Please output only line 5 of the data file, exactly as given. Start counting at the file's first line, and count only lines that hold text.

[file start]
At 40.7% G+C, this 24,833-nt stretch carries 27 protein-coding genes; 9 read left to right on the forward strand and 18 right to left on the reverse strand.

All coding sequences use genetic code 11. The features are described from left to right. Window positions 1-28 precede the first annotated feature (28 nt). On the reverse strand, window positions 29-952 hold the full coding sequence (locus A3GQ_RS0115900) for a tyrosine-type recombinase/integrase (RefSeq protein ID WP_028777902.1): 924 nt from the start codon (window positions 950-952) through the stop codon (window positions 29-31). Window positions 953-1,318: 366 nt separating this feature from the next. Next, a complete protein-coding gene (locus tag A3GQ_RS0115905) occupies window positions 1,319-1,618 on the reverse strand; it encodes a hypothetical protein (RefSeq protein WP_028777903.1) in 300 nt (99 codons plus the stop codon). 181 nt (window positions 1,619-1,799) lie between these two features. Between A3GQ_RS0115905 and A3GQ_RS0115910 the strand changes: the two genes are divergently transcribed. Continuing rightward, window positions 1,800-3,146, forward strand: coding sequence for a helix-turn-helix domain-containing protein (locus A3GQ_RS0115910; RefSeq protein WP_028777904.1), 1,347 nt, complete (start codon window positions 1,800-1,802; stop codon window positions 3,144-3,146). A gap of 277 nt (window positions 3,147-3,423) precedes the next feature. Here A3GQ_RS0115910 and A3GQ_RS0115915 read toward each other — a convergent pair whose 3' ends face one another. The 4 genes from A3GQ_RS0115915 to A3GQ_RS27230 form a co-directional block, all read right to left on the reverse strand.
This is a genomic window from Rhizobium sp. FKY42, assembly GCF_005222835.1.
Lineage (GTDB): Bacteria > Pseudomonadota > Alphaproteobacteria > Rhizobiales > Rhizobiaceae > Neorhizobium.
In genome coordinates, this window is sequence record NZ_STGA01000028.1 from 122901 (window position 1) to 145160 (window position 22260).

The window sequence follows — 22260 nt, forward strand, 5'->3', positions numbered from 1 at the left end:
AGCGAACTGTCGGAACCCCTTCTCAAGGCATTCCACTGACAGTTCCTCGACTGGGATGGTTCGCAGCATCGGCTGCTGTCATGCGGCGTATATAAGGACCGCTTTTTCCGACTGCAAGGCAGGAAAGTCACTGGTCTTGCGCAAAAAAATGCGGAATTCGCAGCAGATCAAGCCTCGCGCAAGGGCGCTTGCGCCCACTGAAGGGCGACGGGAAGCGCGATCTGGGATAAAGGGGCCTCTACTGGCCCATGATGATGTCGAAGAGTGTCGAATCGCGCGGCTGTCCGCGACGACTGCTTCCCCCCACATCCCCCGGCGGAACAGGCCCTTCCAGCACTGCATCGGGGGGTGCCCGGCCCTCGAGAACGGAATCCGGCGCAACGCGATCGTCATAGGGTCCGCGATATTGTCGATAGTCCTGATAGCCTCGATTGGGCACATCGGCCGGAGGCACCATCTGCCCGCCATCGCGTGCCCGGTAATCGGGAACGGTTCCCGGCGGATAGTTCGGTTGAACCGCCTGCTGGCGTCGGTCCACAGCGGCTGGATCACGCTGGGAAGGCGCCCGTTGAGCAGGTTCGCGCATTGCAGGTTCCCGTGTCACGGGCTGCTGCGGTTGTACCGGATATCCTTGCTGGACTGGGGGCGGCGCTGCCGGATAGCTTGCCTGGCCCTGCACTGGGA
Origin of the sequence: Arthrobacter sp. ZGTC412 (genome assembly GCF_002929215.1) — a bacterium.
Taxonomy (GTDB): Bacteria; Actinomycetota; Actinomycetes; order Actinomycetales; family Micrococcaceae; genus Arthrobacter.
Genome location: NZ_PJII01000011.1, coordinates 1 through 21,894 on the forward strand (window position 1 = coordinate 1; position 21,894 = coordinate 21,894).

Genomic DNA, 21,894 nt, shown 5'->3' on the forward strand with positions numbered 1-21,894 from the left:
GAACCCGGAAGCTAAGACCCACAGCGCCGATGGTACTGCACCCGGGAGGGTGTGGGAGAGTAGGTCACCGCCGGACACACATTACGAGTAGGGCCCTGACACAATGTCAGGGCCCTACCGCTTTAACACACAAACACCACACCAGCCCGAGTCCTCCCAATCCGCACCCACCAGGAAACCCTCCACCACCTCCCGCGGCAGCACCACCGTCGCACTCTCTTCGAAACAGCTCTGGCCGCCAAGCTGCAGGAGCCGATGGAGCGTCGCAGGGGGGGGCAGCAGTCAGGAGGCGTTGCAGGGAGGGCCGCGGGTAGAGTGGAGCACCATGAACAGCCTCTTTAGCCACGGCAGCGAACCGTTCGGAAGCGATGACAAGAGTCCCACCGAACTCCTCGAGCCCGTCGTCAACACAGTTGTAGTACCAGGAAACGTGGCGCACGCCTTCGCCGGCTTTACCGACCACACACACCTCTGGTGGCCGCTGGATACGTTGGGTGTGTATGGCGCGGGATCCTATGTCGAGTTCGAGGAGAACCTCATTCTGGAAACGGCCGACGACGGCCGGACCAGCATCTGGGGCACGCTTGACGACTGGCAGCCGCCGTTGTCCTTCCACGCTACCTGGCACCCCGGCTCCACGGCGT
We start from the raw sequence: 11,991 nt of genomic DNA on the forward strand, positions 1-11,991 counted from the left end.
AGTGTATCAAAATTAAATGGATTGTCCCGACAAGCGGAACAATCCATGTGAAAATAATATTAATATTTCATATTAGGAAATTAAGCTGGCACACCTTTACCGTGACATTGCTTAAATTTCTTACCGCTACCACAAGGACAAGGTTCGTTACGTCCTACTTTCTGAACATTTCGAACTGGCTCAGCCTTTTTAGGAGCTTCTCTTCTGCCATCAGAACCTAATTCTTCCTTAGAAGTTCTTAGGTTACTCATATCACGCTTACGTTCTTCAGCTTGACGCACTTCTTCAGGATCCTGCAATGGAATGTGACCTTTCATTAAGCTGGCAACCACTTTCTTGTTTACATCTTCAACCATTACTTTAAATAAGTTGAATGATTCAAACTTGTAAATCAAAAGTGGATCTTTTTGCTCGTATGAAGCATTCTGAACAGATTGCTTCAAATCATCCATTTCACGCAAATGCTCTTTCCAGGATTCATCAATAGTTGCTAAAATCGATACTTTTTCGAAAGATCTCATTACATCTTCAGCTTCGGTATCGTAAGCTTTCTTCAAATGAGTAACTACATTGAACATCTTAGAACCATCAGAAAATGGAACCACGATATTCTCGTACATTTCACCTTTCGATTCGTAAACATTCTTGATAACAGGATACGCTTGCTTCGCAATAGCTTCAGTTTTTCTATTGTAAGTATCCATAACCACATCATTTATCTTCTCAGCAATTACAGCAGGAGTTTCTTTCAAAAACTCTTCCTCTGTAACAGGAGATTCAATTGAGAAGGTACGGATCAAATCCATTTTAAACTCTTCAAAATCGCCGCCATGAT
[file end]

In genome coordinates, this window is sequence record NZ_STGA01000028.1 from 122901 (window position 1) to 145160 (window position 22260).